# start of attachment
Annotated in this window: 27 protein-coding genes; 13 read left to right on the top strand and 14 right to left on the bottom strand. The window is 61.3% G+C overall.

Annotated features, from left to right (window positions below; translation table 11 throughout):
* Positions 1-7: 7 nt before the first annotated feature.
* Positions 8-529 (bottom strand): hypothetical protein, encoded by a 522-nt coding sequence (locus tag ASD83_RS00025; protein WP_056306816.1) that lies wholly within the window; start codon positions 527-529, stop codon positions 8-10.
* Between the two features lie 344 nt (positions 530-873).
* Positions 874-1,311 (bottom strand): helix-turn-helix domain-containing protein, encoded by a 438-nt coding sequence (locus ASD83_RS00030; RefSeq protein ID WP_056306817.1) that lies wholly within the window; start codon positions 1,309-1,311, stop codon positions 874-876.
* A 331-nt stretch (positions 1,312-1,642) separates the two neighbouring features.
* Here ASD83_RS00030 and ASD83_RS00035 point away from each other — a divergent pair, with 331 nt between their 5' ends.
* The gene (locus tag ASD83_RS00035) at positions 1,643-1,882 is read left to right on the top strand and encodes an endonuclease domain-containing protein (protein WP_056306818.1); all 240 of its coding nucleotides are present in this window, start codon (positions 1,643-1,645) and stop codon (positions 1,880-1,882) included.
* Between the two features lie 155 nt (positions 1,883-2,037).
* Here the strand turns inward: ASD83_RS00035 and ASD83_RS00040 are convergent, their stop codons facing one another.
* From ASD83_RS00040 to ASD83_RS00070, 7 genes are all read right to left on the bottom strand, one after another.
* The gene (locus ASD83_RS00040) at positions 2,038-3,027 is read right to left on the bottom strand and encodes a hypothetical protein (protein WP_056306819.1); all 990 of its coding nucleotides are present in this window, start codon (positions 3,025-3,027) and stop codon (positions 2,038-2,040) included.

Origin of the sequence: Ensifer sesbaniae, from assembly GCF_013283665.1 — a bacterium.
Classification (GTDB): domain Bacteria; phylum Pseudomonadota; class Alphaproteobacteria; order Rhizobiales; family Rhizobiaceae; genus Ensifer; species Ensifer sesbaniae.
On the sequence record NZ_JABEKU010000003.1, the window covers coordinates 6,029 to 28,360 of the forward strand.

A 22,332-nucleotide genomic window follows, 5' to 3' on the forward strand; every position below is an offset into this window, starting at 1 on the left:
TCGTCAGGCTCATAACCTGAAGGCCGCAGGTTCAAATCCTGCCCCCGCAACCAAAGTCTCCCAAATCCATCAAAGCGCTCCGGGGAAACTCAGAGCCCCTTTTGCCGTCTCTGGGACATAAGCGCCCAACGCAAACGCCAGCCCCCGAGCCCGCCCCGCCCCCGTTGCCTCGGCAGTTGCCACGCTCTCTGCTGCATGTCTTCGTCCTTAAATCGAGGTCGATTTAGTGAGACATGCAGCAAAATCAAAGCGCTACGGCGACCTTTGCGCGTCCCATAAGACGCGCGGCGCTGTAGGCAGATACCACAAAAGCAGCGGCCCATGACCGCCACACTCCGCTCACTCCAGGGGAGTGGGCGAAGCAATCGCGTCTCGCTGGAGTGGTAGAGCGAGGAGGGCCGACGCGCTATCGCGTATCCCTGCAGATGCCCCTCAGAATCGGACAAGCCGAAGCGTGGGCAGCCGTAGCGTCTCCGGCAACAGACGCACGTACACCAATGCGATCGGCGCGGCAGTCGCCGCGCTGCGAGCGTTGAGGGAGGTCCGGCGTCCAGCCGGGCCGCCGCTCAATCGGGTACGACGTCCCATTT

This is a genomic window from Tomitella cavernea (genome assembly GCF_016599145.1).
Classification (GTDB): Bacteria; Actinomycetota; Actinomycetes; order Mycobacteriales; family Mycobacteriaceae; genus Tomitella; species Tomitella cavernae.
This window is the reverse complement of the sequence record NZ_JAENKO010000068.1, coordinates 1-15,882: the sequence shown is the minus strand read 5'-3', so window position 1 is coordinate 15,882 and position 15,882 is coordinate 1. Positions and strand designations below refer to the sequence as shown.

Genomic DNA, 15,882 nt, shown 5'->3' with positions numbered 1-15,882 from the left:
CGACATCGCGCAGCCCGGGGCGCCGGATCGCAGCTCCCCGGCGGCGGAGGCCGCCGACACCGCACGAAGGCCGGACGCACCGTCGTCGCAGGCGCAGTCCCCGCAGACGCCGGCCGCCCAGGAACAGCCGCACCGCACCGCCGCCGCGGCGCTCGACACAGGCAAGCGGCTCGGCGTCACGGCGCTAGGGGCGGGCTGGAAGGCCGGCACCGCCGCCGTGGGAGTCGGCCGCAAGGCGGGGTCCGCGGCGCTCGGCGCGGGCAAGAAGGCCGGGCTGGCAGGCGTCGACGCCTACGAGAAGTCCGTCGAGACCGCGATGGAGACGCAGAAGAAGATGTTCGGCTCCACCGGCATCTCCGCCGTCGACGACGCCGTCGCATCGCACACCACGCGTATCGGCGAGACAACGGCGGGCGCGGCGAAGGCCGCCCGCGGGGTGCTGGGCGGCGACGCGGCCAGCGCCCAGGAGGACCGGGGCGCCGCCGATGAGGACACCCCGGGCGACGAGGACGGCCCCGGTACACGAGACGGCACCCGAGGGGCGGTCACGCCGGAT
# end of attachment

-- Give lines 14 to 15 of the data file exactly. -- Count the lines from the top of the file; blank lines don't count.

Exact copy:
Origin of the sequence: Ensifer sesbaniae, from assembly GCF_013283665.1 — a bacterium.
Classification (GTDB): domain Bacteria; phylum Pseudomonadota; class Alphaproteobacteria; order Rhizobiales; family Rhizobiaceae; genus Ensifer; species Ensifer sesbaniae.